The most promising overlap may be our shared sense of the fundamental reality and importance of interconnectivity, interrelationship, and interdependence. I’ve looked at these from perspectives like systems thinking, complexity science, ecology, Buddhist “interbeing”, and the co-responsive dynamics of evolution (co-evolution), intelligence (co-intelligence), and conversation. All these invite us to rise above linear thinking, from nailing down single causes to blaming the bad guys.
Kimmerer acknowledges all that, but that doesn’t cover the fullness of where she’s coming from. Her view of that realm of interconnection is more imminent and intimate. She’s coming from a worldview in which humans, plants, animals, land and landscape features, and even forces of nature are “people” – living beings with their own intelligence and spirit. There are human people and non-human people. All are alive and engaged with each other and us, giving and receiving abundant unique gifts – from oxygen and berries to gratitude and care – in great global, local and interpersonal cycles of reciprocity.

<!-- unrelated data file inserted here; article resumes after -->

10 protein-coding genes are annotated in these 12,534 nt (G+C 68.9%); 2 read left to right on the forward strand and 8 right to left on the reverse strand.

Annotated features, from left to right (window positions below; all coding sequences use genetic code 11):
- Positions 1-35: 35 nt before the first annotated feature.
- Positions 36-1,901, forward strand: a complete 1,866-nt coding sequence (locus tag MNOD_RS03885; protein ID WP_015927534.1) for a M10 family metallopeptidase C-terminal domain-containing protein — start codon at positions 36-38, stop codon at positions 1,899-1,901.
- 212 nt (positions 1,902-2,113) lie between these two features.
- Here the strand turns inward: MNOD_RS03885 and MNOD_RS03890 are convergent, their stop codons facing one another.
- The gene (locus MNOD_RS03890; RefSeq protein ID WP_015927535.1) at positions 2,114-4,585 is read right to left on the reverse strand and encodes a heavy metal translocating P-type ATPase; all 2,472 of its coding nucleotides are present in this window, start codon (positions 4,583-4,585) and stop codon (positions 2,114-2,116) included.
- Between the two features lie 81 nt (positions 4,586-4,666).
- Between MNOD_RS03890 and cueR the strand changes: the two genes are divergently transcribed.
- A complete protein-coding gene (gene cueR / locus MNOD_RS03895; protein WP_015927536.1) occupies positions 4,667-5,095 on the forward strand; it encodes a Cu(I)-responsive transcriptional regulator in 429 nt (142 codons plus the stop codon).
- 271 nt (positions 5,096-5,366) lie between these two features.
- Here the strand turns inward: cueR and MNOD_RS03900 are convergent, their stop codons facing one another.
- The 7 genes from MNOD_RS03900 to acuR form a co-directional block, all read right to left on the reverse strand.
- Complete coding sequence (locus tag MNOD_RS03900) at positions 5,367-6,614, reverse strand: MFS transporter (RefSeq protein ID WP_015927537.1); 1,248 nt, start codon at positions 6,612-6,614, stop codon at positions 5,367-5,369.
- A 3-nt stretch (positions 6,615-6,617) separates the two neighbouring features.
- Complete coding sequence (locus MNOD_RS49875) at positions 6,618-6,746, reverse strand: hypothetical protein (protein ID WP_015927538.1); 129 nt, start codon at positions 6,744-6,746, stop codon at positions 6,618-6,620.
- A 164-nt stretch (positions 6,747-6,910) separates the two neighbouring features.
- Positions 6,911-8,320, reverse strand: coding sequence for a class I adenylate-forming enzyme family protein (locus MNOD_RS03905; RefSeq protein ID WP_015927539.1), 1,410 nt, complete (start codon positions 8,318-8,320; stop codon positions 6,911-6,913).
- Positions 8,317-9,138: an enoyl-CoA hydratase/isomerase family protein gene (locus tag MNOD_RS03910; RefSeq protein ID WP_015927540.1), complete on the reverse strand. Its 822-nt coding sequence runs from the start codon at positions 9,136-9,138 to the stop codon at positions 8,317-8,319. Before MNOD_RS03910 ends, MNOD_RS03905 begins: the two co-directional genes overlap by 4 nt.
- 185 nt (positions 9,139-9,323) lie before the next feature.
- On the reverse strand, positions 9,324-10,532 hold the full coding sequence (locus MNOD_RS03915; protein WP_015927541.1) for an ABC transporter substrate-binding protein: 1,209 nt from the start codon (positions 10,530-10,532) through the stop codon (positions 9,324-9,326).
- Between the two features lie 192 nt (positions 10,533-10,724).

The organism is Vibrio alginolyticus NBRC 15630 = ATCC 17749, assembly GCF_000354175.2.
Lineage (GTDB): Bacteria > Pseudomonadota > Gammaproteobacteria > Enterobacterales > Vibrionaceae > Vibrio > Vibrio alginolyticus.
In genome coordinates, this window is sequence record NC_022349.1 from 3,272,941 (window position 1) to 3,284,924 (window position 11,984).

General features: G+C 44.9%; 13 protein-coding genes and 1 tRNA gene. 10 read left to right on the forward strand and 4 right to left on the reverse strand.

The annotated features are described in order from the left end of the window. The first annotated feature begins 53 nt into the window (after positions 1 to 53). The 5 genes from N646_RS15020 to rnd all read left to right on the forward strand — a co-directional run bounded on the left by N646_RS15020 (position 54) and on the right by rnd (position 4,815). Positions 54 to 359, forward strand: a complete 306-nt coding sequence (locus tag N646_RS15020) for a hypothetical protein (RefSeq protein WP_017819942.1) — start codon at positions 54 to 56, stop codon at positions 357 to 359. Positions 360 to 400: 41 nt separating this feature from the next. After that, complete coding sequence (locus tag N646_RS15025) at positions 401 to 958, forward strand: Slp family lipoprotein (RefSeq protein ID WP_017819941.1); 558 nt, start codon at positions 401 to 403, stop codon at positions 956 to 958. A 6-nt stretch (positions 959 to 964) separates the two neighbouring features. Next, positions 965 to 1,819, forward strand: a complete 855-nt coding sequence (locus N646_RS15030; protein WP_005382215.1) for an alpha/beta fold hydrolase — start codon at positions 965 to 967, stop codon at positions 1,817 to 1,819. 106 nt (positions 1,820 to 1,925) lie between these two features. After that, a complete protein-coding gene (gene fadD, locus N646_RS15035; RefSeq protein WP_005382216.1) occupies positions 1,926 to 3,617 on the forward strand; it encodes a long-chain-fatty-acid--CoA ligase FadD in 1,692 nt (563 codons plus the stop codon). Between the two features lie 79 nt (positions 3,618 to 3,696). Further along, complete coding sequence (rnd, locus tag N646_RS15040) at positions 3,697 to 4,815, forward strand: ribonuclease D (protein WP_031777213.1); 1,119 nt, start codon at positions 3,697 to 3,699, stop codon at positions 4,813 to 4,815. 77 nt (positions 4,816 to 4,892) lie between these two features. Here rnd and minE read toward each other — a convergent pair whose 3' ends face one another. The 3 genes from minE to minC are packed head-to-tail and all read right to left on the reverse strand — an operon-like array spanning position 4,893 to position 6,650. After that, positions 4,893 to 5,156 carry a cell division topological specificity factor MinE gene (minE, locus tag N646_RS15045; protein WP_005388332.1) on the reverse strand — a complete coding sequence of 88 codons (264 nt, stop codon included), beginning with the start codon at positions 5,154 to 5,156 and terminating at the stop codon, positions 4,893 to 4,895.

“All my relations” is not just an idea or a moral code, but a lived experience, with deep implications for who and how we are in the midst of the dynamic mutual – I should perhaps say “familial” – relatedness of the world. Kimmerer calls us into conscious “right relationship” to and with a world that is everywhere alive and generous – a world that offers abundance in exchange for grateful responsibility.
Reading Braiding Sweetgrass, it didn’t take long to see how much I was unwittingly bought into the idea of human exceptionalism, separateness, and superiority. We are anthropocentrically lost the minute we look at “nature” and see “wilderness” or “natural resources” or “ecosystem services”. I am starting to sense how my human-centric perspective – even with its “ecological awareness” – limits my sense of what “wisdom” entails. I find myself called to add new patterns to my wise democracy pattern language, even as its second version is solidified into cards. I think of patterns like “Grateful Gifted Reciprocity” and “Non-Human People”. I want to expand some of the existing patterns – like “Feeling Heard”, “Whole System in the Conversation” and “Restorative Justice” – to embrace the world of non-human Peoples as well as the more familiar versions of “we the people”.